The person liable in a car accident or any other kind of accident is bound to face charges and should award damages to the victim of his negligence. All of that is stated under the law. No one is above the law and non-compliance to it is punishable with fines or imprisonment. But no matter how strong the implementation of the law is, there are some people who will still try to outsmart the justice system. Case in point is those who pull off a hit-and-run accident.
Hit-and-run, leaving the scene or hit-and-skip is more popularly known as an act pulled off by the driver of a vehicle in which he fails to stop, help, and assume responsibility for hitting a pedestrian or another car, but instead runs away to avoid being punished. The driver may have panicked after meeting the accident or are afraid of the possible consequences for his negligence. But there are four more specific reasons why a driver runs away after an accident, which may further prove the driver's recklessness.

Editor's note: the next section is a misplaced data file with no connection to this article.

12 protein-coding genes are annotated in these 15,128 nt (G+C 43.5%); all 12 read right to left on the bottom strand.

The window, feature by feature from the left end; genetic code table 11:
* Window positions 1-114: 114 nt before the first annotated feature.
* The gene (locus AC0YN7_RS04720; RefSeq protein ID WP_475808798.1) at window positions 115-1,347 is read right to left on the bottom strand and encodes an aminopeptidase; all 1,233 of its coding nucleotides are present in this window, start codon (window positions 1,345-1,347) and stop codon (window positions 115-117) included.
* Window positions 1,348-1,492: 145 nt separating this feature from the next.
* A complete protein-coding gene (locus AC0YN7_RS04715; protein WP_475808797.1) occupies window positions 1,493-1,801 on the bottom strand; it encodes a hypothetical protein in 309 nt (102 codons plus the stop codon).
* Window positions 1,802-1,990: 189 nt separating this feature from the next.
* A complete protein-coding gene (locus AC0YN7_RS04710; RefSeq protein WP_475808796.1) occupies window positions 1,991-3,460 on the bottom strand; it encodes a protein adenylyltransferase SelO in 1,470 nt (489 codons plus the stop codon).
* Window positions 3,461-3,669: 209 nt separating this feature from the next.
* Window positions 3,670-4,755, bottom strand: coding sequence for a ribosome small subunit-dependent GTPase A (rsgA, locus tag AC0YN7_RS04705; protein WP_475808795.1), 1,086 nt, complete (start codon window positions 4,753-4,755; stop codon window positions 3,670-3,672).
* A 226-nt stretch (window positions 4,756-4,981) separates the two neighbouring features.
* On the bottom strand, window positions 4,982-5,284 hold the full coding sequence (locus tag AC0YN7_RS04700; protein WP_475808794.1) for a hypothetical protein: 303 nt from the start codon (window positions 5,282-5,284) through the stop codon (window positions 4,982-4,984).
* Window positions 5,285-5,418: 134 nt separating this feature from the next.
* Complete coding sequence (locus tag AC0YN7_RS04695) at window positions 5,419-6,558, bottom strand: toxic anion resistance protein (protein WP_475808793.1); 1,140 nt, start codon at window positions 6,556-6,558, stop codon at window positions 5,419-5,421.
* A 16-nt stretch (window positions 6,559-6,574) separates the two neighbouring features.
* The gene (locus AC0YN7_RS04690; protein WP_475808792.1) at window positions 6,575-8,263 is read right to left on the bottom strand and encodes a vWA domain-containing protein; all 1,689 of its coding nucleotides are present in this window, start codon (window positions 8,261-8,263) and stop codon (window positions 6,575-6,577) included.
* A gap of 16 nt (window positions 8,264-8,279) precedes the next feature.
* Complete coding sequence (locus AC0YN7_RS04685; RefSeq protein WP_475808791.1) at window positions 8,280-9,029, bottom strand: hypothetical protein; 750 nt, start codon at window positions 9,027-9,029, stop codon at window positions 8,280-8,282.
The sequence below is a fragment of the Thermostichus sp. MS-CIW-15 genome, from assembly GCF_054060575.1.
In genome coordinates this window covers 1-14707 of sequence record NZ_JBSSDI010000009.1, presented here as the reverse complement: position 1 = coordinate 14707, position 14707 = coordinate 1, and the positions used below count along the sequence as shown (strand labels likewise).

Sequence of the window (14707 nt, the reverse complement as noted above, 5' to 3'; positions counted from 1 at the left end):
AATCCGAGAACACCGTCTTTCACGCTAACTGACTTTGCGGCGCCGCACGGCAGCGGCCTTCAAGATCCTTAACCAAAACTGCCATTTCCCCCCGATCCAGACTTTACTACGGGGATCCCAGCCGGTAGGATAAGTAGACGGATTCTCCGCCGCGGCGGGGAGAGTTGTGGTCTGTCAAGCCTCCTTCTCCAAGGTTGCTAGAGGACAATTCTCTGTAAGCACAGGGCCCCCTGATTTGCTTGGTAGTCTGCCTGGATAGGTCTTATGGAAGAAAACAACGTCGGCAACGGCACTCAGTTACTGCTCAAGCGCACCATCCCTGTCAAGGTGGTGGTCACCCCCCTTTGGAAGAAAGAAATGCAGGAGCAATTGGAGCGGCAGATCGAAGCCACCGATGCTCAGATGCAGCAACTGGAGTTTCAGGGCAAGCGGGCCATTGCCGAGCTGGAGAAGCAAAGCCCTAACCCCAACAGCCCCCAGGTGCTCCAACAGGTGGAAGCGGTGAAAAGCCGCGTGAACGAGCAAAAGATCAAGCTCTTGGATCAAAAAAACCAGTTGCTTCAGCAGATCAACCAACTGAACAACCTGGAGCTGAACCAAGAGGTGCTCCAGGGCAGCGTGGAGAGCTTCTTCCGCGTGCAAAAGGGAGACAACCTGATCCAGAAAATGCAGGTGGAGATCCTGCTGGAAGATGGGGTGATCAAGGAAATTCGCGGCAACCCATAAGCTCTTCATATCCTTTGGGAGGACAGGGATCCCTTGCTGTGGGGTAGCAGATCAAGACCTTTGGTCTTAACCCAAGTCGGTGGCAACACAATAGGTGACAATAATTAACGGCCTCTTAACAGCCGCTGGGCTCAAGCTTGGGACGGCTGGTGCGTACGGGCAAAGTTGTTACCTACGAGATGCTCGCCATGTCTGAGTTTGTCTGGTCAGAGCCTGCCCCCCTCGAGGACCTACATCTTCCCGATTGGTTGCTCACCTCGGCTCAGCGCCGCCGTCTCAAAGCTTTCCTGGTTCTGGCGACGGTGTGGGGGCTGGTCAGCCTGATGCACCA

- Driving under the influence or doing anything that is considered a driving distraction.
- Unlicensed or uninsured driving: The driver may have been driving while his license is suspended or revoked, or he may not have the necessary insurance for drivers and cars.
- Self-preservation: The driver may have a status he should protect or he is trying to hide information about the car.
- Aggressive driving, or immaturity or lack of experience behind the wheel.
Victims of this accident may experience psychological trauma, a permanent injury or in worst case, death. The hit and run injury accident has an effect not only to the victim, but also to the family and friends of the victim. Sorrow and anger are usually due to the fact that the person liable is nowhere to be found or in hiding, and the family is not receiving justice for what happened.
In case of a car accident, do not run away. The authorities can track you down themselves and the consequences will be harder if they find that you ran away from an accident. Instead, call the police and tell them what happened. Once they are at the scene, do not speak until you are asked. Answer their questions but do not admit the blame. Let them investigate by using evidence.
If you turned yourself in, chances are the severity of penalty will be lighter because the authorities will allow you to enter a plea to a lesser offense. If the pedestrian you hit only suffered minimum injuries, your jail time will also be less.